Above all, mercy

Homily for Year C Proper 5: I Kings 17.(8-16) 17-24; Galatians 1.11-end; Luke 7.7-11

Today’s gospel reading falls into the assembly with a mighty plop and we watch its ripples radiating and multiplying. The burden of it -its central call and announcement- is that compassion for those in need is the crown of all things, stronger even than the demands of a faith tradition and its purity laws.

This going beyond the bounds of our expectations is seen in the Old Testament reading, in which Elijah is sent by God to a widow in Zarephath, Sidon: abroad; he goes to her in the midst of a crippling drought inflicted in consequence of the faithlessness of the King of Israel and his wife, the merciless and opportunist double act of Ahab and Jezebel. Through a eucharistic sharing of the little food that remains, Elijah and the widow enable the miracle of the never-ending meal and oil – symbols of God’s perpetually-merciful provision. But this is mere prelude: when the widow’s son later dies, Elijah is called again to travel beyond the known boundaries of God’s power, showing God to be almighty even in the land of death and darkness by retrieving the son from Sheol and restoring him to his mother’s love. She had thought his death a punishment for her sinfulness: in his resuscitation, she discovers (like the widow of Nain) that the heart of the story has always been the divine compassion.

This story of Elijah (and the comparable story of Elisha’s healing of Naaman the Syrian) are used by Jesus to indicate to the people of Nazareth that prophets are often driven far beyond their own land before they find an audience worthy of their message. It is an unwelcome observation that the real children of God are not the casual inheritors of the tradition, but the thoughtful and deliberate disciples of no matter what background ever. It is this sort of talk that will get you thrown off a cliff if the town’s religiously impeccable manage to get their way (Luke 4).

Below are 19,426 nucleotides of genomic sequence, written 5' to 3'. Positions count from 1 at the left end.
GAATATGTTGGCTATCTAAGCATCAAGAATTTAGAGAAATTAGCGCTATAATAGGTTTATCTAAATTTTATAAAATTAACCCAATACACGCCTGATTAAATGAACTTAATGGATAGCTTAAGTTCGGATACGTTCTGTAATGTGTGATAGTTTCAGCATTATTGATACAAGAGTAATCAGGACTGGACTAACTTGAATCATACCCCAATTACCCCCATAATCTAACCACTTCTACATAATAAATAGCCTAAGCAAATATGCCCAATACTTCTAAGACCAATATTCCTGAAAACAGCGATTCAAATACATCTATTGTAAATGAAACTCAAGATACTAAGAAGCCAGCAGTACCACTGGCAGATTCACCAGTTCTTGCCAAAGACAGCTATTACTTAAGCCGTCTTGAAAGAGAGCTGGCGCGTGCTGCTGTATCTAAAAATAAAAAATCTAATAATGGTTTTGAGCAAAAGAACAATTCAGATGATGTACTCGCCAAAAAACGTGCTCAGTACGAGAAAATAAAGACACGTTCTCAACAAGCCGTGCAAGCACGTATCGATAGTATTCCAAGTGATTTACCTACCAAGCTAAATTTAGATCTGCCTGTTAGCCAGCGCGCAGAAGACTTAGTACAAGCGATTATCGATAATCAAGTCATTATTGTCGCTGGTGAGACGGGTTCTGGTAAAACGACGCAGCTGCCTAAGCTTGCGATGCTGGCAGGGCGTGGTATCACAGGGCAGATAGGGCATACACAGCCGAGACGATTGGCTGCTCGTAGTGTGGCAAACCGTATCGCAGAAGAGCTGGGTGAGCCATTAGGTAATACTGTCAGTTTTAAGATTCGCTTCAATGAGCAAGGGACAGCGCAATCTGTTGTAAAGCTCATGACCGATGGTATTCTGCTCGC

And, as if the Nain story’s prioritising of mercy over righteousness were not challenge enough, Luke presents it as one of a pair, whose other half sees the prioritising of foreigners over the pure-bred: in healing the centurion’s slave, Jesus remarks that in all of Israel he has not seen faith like that of the Gentile soldier. As they say in another place: go figure.

These then are the ripples that make clear what God is up to, and what God’s children must be up to if we are to be worthy of the name. It is this catalogue of proclamation, healing and raising from the dead that is presented to John’s disciples as the compelling evidence that Jesus truly is the one who has been waited for and longed for (Luke 7.18ff).

But his activity, of course, will continue to cross boundaries of time and place. It is to this that Paul attests in the epistle: the gospel and charge that he receives is from Christ himself and none other. His is the word Paul takes into all the world, starting in Arabia, and ending up in one’s own parish and way beyond. The gospel reading’s final ripples are those that have encircled us at our own baptism, and that now break upon the shore where we stand to make our daily decision of faith.

In a moment, we will stagger to our feet and recite the Creed without too much trouble. But that’s not really the tricky bit, or the necessary bit, or the truly faithful bit. This won’t start till later, when we’re out in the world: a world often too afraid to be generous; a world where the culture of entitlement can silence any voices of grace and compassion; and where some would foster the crazed illusion that the pure-bred can huddle together with their fingers in their ears going la la la in the face of a world of divinely-ordained diversity and immensely challenging complexity.

It is in this world that our discipleship of Jesus is hidden or revealed. Today’s gospel is clear that if we would follow him, it is by a compassionate crossing of the borders of tribe and tradition that he and we will be made known.